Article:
As I discussed yesterday, when it comes to measuring teacher effectiveness (it’s all the rage in national education policy these days), I, as an educator, want multiple measures to be used.
Yesterday I conceded the use of student test scores via bubble tests to measure my effectiveness because I know that this is a deal breaker for the policy makers in D.C. On this point they are intractable and if politics is the art of compromise, then fine — I’d rather accept multiple measures that include test scores than have no seat at the decision making table and have a host of ridiculous other stuff rammed down my throat.
And ram they will.
So what measures do I want? Yesterday, I said I wanted peer evaluations to count. Today I am going to ask for administrative evaluations.
Yep, I want them. But, the quid pro quo is that I want my administrators to be evaluated by the teaching staff as well. And I want the federal government to use whatever stick they will use to punish me for not meeting their targets to be the same stick they use to admonish admins who do not meet their targets.
Let’s level the playing field. Teacher effectiveness is related to administrative effectiveness so while we are re-inventing the “assess our school professionals wheel” let’s do it properly, huh?
We need to implement an administrative effectiveness tool side-by-side with this new teacher effectiveness tool.
It’s not biting off more than we can chew. It’s called doing it properly one time instead of perpetually re-doing it over and over and over again.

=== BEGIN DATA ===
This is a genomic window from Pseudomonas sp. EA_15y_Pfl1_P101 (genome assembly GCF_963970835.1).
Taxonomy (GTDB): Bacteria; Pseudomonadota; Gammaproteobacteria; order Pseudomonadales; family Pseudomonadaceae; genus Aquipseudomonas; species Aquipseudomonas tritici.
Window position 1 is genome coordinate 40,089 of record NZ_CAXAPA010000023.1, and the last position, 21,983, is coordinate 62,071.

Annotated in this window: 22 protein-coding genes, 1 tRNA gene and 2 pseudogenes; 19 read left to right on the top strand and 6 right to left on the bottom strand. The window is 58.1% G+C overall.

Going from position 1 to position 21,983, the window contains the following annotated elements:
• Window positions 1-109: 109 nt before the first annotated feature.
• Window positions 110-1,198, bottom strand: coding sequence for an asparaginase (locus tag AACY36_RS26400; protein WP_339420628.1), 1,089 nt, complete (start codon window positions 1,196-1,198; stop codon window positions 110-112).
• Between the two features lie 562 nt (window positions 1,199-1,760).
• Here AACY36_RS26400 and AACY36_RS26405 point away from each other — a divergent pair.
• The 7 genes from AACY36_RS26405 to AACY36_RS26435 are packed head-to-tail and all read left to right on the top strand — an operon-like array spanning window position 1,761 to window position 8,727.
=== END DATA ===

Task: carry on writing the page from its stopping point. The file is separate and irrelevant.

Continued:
Truly, I repeat, it makes no sense not to do all of this at the same time. (Or else, let me guess, eight years from now some genius is going to look up and say, “Ya know, teacher effectiveness is related to administrative effectiveness. Maybe we should measure them, as well?”)
Suddenly, that cantankerous VP who makes every teacher’s life hell but sucks up to the Assistant Superintendent like a lap dog will not have a place to hide. Conversely, the principal that really goes to bat for their staff yet takes it on the chin from the Assistant Superintendent will have a means of not being forced into the role of subservient lap dog.
Let the admins measure my effectiveness. But theirs must be assessed as well.
And then we get to the juicy stuff… the district level measurements of effectiveness.
Why should they not also have to answer to the assessment and accountability God? I am not joking, either. A great Supe gets a lotta love from the peeps in the district. I know, I have seen it many, many times. And a bad Supe operates almost with impunity nowadays.
Tyrants in a fiefdom, unchecked and protected only by mammoth buy-out clauses.
Look, there are basically three levels to classroom education that are being funded by the state and nation: the classroom level, the administrative level and the district level. (The state level already has to answer in part to the Federal level and the state’s voters — plus, that realm of accountability is only growing these days so I don’t want to tread into that muck too much).
Admins, please feel free to measure my effectiveness. But know that your own effectiveness will be measured by me as well and whatever consequences can be meted out for my underperformance will apply to you as well should your measurements not measure up.
Justice is blind, no one is above the law, and take that, Mo Fo!
Fair is fair.
The VP who comes at 5:30 a.m., leaves at 7:45 p.m. and does the work of three distict level employees… give ’em some love.
The bonehead principal who only has two more years to retirement and is playing out the string trying just not to cause any waves nor expend too much effort.
Meet your maker!
This game is gettin’ fun now, huh? Suddenly, everyone is accountable and teachers can’t be the only ones demonized with data.
Multiples measures for measuring teacher effectiveness will continue tomorrow… post is growing too long.